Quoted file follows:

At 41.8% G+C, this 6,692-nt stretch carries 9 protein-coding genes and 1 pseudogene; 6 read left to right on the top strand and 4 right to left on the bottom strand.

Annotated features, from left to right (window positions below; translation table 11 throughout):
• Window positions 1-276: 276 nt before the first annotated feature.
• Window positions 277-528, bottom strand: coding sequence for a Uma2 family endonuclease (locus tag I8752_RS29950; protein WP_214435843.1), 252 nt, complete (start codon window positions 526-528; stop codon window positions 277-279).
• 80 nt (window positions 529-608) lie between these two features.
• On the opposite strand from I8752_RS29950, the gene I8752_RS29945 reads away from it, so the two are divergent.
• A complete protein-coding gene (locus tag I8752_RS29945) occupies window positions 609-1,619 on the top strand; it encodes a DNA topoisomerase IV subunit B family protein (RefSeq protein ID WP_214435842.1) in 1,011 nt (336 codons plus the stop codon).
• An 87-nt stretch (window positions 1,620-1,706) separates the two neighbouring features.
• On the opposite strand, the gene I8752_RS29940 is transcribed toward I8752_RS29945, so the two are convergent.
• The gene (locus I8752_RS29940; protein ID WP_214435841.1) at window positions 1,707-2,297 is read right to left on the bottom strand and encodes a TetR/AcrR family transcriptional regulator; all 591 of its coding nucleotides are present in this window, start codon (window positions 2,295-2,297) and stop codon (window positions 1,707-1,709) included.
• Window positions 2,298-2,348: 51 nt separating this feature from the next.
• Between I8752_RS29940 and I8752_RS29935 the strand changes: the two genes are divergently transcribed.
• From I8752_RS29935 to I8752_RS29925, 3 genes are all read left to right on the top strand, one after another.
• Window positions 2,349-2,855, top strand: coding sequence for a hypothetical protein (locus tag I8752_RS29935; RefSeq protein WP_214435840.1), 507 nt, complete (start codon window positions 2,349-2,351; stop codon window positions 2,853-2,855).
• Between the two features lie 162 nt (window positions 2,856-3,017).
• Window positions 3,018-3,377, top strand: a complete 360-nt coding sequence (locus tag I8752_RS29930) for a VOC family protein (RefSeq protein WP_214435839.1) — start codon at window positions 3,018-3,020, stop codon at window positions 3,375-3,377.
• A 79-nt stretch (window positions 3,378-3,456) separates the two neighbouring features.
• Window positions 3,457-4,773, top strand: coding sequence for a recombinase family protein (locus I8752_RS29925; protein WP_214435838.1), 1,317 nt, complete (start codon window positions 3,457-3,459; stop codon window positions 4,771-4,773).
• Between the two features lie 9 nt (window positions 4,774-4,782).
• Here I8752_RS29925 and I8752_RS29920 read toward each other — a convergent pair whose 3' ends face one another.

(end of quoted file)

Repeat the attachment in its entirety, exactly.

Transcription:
At 41.8% G+C, this 6,692-nt stretch carries 9 protein-coding genes and 1 pseudogene; 6 read left to right on the top strand and 4 right to left on the bottom strand.

Annotated features, from left to right (window positions below; translation table 11 throughout):
• Window positions 1-276: 276 nt before the first annotated feature.
• Window positions 277-528, bottom strand: coding sequence for a Uma2 family endonuclease (locus tag I8752_RS29950; protein WP_214435843.1), 252 nt, complete (start codon window positions 526-528; stop codon window positions 277-279).
• 80 nt (window positions 529-608) lie between these two features.
• On the opposite strand from I8752_RS29950, the gene I8752_RS29945 reads away from it, so the two are divergent.
• A complete protein-coding gene (locus tag I8752_RS29945) occupies window positions 609-1,619 on the top strand; it encodes a DNA topoisomerase IV subunit B family protein (RefSeq protein ID WP_214435842.1) in 1,011 nt (336 codons plus the stop codon).
• An 87-nt stretch (window positions 1,620-1,706) separates the two neighbouring features.
• On the opposite strand, the gene I8752_RS29940 is transcribed toward I8752_RS29945, so the two are convergent.
• The gene (locus I8752_RS29940; protein ID WP_214435841.1) at window positions 1,707-2,297 is read right to left on the bottom strand and encodes a TetR/AcrR family transcriptional regulator; all 591 of its coding nucleotides are present in this window, start codon (window positions 2,295-2,297) and stop codon (window positions 1,707-1,709) included.
• Window positions 2,298-2,348: 51 nt separating this feature from the next.
• Between I8752_RS29940 and I8752_RS29935 the strand changes: the two genes are divergently transcribed.
• From I8752_RS29935 to I8752_RS29925, 3 genes are all read left to right on the top strand, one after another.
• Window positions 2,349-2,855, top strand: coding sequence for a hypothetical protein (locus tag I8752_RS29935; RefSeq protein WP_214435840.1), 507 nt, complete (start codon window positions 2,349-2,351; stop codon window positions 2,853-2,855).
• Between the two features lie 162 nt (window positions 2,856-3,017).
• Window positions 3,018-3,377, top strand: a complete 360-nt coding sequence (locus tag I8752_RS29930) for a VOC family protein (RefSeq protein WP_214435839.1) — start codon at window positions 3,018-3,020, stop codon at window positions 3,375-3,377.
• A 79-nt stretch (window positions 3,378-3,456) separates the two neighbouring features.
• Window positions 3,457-4,773, top strand: coding sequence for a recombinase family protein (locus I8752_RS29925; protein WP_214435838.1), 1,317 nt, complete (start codon window positions 3,457-3,459; stop codon window positions 4,771-4,773).
• Between the two features lie 9 nt (window positions 4,774-4,782).
• Here I8752_RS29925 and I8752_RS29920 read toward each other — a convergent pair whose 3' ends face one another.